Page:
Thursday, May 30, 2013

Product Review: First Aid For Anaphylaxis: An Allergic Emergency

Would you know what to do if you saw someone have a life-threatening allergic reaction? 

I have just completed a one hour online training course from EpiCenter Medical for anaphylaxis first aid.  What an important course for every person to complete!


As a food allergy mom, I am constantly educating others on when and how to use an EpiPen for my children.  It often scares other parents, coaches, and even teachers to think about having to use one.  They are unsure that they will know if they need to use it or how to use it.  They are not sure they will remember what to do in an emergency.  Fear comes from the unknown, which is why education is so very important.

Millions of Americans have been diagnosed allergies, including food, latex, venom, and medication.  These allergies can lead to anaphylaxis, which in turn, can lead to death if left untreated.  It is so important for everyone to know what to do in an emergency.  Many jobs, including teachers, daycare providers, and healthcare professionals, require certification in First Aid and CPR.  This anaphylaxis training should most definitely be added to the list of required certifications.  The only first aid for anaphylaxis is epinephrine, and people need to know when and how to administer it to those in need.  My wish is that this knowledge is as commonplace as is CPR.

This course offers a clear description/definition of allergy and anaphylaxis, along with important statistics such as emergency room visits for food allergies occurring every three minutes.  A very precise explanation of when and how to use an EpiPen is given in great detail, so it is clear to anyone taking this course what should be done in an emergency.  Legal consequences are also discussed so you can feel confidant in your decision to use an EpiPen.  Case studies are given with actual cases involving food allergies that will open your eyes to the need for action in an anaphylaxis emergency.  The content was very clear and of great benefit to everyone.

EpiCenter Medical also offers EpiKits, which are meant to be kept on hand in case of an emergency (stocked with EpiPens), in places such as restaurants or schools.  What a brilliant idea!  I can't wait for EpiPens to be readily accessible in these dangerous (as far as food allergies are concerned) places.

This information is invaluable and could literally save a life.  It is so very important to be educated on how to help people in need.  This course is just the tool to educate people and empower them to help others.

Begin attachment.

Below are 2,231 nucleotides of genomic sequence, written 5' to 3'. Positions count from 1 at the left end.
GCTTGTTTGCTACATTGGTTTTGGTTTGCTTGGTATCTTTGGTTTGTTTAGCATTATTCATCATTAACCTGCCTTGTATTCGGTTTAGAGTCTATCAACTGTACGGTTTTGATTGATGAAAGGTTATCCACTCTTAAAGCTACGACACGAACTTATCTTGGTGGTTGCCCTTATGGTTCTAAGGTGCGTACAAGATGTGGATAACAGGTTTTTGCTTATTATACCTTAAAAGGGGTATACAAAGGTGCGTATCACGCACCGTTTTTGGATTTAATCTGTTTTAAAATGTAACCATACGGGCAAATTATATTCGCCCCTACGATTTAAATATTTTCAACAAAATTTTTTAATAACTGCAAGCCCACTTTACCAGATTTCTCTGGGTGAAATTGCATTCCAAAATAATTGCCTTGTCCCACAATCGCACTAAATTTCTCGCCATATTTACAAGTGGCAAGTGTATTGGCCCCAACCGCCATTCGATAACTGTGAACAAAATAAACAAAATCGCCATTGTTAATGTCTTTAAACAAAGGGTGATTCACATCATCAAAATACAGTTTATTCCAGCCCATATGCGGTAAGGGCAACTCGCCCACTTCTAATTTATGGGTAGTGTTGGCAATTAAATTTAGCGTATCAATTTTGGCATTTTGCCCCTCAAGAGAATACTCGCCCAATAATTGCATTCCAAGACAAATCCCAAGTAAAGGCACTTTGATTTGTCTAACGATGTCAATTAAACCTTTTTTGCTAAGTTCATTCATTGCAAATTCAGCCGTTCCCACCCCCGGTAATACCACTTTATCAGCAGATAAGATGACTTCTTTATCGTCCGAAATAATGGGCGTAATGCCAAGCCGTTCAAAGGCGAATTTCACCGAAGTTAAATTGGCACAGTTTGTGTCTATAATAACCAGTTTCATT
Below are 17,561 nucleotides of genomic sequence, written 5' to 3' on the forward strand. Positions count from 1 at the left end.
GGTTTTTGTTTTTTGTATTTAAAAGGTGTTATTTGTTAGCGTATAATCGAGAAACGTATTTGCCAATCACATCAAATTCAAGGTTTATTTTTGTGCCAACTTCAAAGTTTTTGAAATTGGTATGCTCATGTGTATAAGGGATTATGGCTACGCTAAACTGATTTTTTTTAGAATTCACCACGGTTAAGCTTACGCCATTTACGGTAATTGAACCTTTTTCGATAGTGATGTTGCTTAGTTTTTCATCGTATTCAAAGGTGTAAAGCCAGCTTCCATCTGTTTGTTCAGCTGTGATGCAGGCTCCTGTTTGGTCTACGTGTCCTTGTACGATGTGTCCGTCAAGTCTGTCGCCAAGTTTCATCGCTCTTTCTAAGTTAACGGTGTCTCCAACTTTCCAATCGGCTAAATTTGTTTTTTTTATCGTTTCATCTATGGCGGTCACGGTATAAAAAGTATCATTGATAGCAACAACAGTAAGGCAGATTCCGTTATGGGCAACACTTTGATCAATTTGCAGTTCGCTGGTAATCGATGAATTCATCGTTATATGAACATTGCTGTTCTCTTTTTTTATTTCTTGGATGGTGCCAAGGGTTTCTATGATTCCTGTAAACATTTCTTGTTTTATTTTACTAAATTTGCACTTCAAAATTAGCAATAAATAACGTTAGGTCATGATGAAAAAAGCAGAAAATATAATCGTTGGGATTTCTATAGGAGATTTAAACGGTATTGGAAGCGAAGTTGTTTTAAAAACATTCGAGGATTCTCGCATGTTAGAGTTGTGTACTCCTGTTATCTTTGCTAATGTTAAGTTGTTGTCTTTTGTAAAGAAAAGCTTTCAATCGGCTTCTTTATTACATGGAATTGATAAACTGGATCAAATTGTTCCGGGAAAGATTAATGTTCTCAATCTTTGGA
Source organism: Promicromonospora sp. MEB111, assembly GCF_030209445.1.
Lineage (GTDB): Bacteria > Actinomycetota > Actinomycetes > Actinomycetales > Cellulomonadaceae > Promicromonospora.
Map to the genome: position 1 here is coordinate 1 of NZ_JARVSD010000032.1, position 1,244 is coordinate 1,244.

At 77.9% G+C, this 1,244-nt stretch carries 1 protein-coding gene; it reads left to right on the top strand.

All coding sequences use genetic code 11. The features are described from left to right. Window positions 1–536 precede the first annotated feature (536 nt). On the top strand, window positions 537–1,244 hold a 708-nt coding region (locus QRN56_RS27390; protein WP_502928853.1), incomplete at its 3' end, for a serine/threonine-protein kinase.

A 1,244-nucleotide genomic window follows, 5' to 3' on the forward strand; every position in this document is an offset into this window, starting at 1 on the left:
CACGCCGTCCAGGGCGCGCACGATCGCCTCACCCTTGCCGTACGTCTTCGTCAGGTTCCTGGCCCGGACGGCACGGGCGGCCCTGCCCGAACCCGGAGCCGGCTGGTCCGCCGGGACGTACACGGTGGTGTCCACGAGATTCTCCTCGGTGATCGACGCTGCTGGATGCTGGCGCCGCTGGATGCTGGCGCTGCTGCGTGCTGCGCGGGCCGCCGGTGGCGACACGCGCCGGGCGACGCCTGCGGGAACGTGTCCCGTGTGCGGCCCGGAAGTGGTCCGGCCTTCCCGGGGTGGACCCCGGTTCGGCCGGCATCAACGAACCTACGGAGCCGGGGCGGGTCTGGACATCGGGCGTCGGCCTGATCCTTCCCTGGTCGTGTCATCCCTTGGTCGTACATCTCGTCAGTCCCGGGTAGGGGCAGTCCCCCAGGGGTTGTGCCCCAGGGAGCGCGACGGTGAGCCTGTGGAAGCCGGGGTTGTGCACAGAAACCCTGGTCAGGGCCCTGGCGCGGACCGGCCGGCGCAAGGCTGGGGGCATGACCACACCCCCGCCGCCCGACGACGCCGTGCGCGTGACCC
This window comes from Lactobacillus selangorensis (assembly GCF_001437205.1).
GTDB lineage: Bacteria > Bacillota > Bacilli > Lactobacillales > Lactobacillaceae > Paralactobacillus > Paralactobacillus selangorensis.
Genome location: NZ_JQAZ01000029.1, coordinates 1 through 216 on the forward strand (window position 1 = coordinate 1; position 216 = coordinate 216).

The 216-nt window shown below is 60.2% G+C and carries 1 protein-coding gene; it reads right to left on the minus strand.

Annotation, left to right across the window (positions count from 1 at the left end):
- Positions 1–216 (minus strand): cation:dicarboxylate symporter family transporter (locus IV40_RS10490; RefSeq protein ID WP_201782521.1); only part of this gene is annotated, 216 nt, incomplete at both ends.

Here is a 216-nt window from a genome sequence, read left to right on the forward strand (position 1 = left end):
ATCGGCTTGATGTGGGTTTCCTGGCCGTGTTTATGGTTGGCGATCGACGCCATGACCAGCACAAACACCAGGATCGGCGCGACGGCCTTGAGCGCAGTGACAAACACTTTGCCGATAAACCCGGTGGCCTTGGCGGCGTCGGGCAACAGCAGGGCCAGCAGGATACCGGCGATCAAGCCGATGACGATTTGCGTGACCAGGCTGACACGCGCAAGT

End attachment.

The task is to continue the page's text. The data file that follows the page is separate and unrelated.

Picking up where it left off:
Did you know that 25% of schools don't have a nurse on staff?  And the schools that do have nurses are often sharing a single nurse between several schools, meaning that a nurse is not on site during all school hours.  At the school my children attend, I am confidant in the nurse's ability to recognize the symptoms of anaphylaxis and to act appropriately.  However, she is not at our school full-time since she is one of these rotating nurses.  When she is gone, who will help my child?  Office staff?  Teachers?  Other school personnel?  They are not properly trained to recognize anaphylaxis and administer an EpiPen, nor would they know what to do after epinephrine is injected.  People need to educated! 

My children will be attending Boys and Girls Club summer camp this year.  I got an e-mail today with loads of information on what to expect from the camp.  One of the headers was Medication:  Here is an excerpt:
"If your child uses an inhaler, epi-pen, etc., please send it with them on their first day. We will keep them in the office. Just a reminder, BGC is not allowed to administer medicine. We have floating nurses who will be in and out of each site all summer. They will assist when needed." 
YIKES!  I responded with an e-mail asking what I need to do to help make it possible to allow staff to help my child in a life-threatening situation.  I know the staff would not just sit back and watch my child die, but they don't have the training to know what to do.  It is a state regulation that the staff cannot administer any medication.  I am working with the managers to get this changed so staff can be trained to administer life-saving medication when needed.  There are all sorts of legal issues about who is authorized to administer meds, so often people are scared to help.

First Aid for Anaphylaxis: An Allergic Emergency is such an important course for all to take!  It only takes an hour of your time, and YOU could be the difference between life and death for someone.  Group rates are available, and I highly recommend school, daycare, and restaurant administrators (just to name a few) consider providing this course for your staff.  The course can be viewed on personal computers, and it can be paused and resumed at your own pace.  What a great feature!

I have only two suggestions for improvement: 
  • While there is a pause button, there is no "Back" button, so if you miss anything (because the phone rings, your 2 year old has to go potty, etc), you have to view the whole section again.  I recommend finding a time when you can devote your full attention to the course. 
  • There is no indicator on how much time is left in each section.  I would like to see some sort of timeline or a countdown clock so I know how long each section is.  Again, I recommend you just find an hour of time you can give to training.
The content of this course is unmatched and complete.  Please check it out and be prepared to help someone in need! 

As a thank you to my readers, use Activation Code EPICENTER to receive 30% off the course fee at EpiCenter Medical.

No comments:

Post a Comment